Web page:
“The question here now is going to be, ‘What about the people that have already been told they are entitled to a resentencing hearing?'” said Dunham. “Can you take that away from them? Can you retroactively pull the rug out and reinsert the death penalty?”
Brunvand told Fox News that a motion has already been filed to reinstate the death penalty for his client. He thinks that’s an injustice.
“I cannot imagine having been sentenced to death, having received word from the Supreme Court that the scheme is unconstitutional and you’re going to get a new trial, to have lawyers start preparing for trial and then all of the sudden face the prospect that… Oh, we might just send you back to death row. I can’t imagine,” said Brunvand.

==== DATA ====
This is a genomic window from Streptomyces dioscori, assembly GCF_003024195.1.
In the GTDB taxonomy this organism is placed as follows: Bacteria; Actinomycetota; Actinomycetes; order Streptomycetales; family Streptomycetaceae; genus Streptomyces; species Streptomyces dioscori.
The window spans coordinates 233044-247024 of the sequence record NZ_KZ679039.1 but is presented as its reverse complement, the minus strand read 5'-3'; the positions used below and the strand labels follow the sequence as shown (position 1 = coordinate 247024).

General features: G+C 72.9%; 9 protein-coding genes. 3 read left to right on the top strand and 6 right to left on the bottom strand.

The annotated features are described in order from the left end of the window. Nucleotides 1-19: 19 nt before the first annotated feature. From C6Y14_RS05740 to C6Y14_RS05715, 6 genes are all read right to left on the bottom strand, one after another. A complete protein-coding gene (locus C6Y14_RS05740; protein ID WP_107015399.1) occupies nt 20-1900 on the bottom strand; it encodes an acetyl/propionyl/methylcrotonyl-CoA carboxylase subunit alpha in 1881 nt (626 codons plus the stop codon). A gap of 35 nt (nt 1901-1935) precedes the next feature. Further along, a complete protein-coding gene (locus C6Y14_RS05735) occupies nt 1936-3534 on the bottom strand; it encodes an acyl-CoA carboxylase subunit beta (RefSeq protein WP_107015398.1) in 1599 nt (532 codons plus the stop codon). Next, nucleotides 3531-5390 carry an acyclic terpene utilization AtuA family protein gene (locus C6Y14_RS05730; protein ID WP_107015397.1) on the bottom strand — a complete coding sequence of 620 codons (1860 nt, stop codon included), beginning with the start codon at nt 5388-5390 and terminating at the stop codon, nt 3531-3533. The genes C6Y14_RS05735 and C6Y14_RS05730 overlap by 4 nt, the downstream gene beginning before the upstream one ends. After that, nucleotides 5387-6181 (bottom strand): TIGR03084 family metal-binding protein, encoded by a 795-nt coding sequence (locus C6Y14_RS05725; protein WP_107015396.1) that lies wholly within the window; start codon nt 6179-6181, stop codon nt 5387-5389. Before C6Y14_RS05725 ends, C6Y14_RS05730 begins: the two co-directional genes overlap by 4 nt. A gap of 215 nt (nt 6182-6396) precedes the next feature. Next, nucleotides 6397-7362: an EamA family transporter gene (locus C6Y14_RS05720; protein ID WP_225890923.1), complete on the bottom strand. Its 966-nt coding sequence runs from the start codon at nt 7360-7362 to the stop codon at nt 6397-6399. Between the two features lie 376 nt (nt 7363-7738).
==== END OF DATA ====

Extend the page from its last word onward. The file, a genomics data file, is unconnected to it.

The Florida Supreme Court ruled in the case State v. Poole that the defendant, Mark Anthony Poole, will have his death penalty reinstated.
Additionally, Logan told Fox News that with this ruling, the proverbial door is now open for state law to be changed again.
“There’s an invitation there from the judicial branch to the legislative branch saying that if you want to, as a matter of policy, if you want non-unanimous death decisions, that’s OK,” said Logan.
Per the Death Penalty Information Center, all but one of the 29 states that have the death penalty today uses the standard of unanimity. Alabama is the lone exception.
The Florida Supreme Court decision was immediately met with pushback for this reason, including by Justice Jorge Labarga, who wrote the court’s lone dissenting opinion.